Somehow, this video manages to combine YouTube celebrity PewDiePie, a cobot from Universal Robots and a Robotiq gripper!  I'd probably end up watching animal videos for half a day if I started doing YouTube background research though, so, slightly baffled and without taking sides in any online ratings battles, I present the following...


    In other cobot news:

    • Today’s Technological Innovations in Collaborative Robots  (RIA)
    • For Job Security at the Factory, Learn How to Repair a Robot  (Bloomberg)
    • Cobot Roundup: Makers Show New Applications for Collaborative Uses  (Robotics Business Review)
    • Automate/ProMat 2019: 10 takeaways for robotics developers  (The Robot Report)
    • Robots and More Robots at Automate/ProMat 2019  (MachineDesign)



    When news broke early this week that Paris' famous Notre-Dame cathedral was on fire and the steeple had already tumbled to the ground, many people feared that the entire building was going to be lost.  Amazingly, with 30-45 minutes to spare before those fears were realized, firefighters managed to get the blaze under control, saving much of the structure and most of the priceless relics and artworks within it. 

    Image of Notre-Dame cathedral on fire taken by DJI's Mavic Pro drone.  Credit:  Paris Fire Brigade

    According to Paris Fire Brigade spokesperson Gabriel Plus, robots were crucial to the mission's success.  Via The Verge:

    “The drones allowed us to correctly use what we had at our disposal,” Plus said in comments translated from French. Firefighters also relied on the Mavic Pro’s visible light camera and optical and electronic zoom, according to DJI’s director of public safety integration, Romeo Durscher, who has Parisian contacts.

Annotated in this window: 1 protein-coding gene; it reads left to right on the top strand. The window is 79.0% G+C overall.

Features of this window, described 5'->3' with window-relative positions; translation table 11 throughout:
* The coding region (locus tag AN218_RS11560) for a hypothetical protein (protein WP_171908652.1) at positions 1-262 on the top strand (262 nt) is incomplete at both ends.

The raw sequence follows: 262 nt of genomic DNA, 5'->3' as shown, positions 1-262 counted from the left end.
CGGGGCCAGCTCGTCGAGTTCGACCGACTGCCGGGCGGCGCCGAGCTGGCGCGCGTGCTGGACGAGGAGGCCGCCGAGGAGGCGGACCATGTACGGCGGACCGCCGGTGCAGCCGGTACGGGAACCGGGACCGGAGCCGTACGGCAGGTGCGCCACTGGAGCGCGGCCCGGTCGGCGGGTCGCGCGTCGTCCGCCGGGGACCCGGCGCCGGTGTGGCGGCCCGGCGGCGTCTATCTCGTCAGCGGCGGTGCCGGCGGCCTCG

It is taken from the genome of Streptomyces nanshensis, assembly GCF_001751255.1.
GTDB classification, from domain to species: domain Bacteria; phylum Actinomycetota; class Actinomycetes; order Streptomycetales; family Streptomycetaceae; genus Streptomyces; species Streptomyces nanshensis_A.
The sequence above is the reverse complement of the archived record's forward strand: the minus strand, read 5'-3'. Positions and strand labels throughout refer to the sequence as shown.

Shark Robotics' Colossus fire-fighting robot (payload: 1,200 lbs/544 kg) was also involved that night.  Colossus headed straight for the interior of the building, enabling firefighters to remotely assess damage and direct water at key targets without putting themselves in danger.   (Jalopnik has more on Colossus' role.)  



    The conditions Colossus faced were intense...


    Prediction: The next time someone tells me that automation is in conflict with all that is good in human history and tradition, I'm going to counter with the story of the 2019 Notre-Dame cathedral fire and explain how history was saved that night through rapid, real-time human-robot collaboration. 

    Promobot, the Russian robotics firm with the extremely-apt name, has been in the news again (see here and here, for our previous coverage of Promobot's adventures).  This time, 'Alex,' a humanoid TV news presenter developed by the company has been generating publicity controversy. 

    Credit:  BBC

    The BBC reports:

    Production of the robot began in 2017 and should be fully complete later this year, according to Promobot.  It said Alex had cost more than one million roubles (USD15,600; STG12,000) to develop and that it had received orders for 12 more humanoids.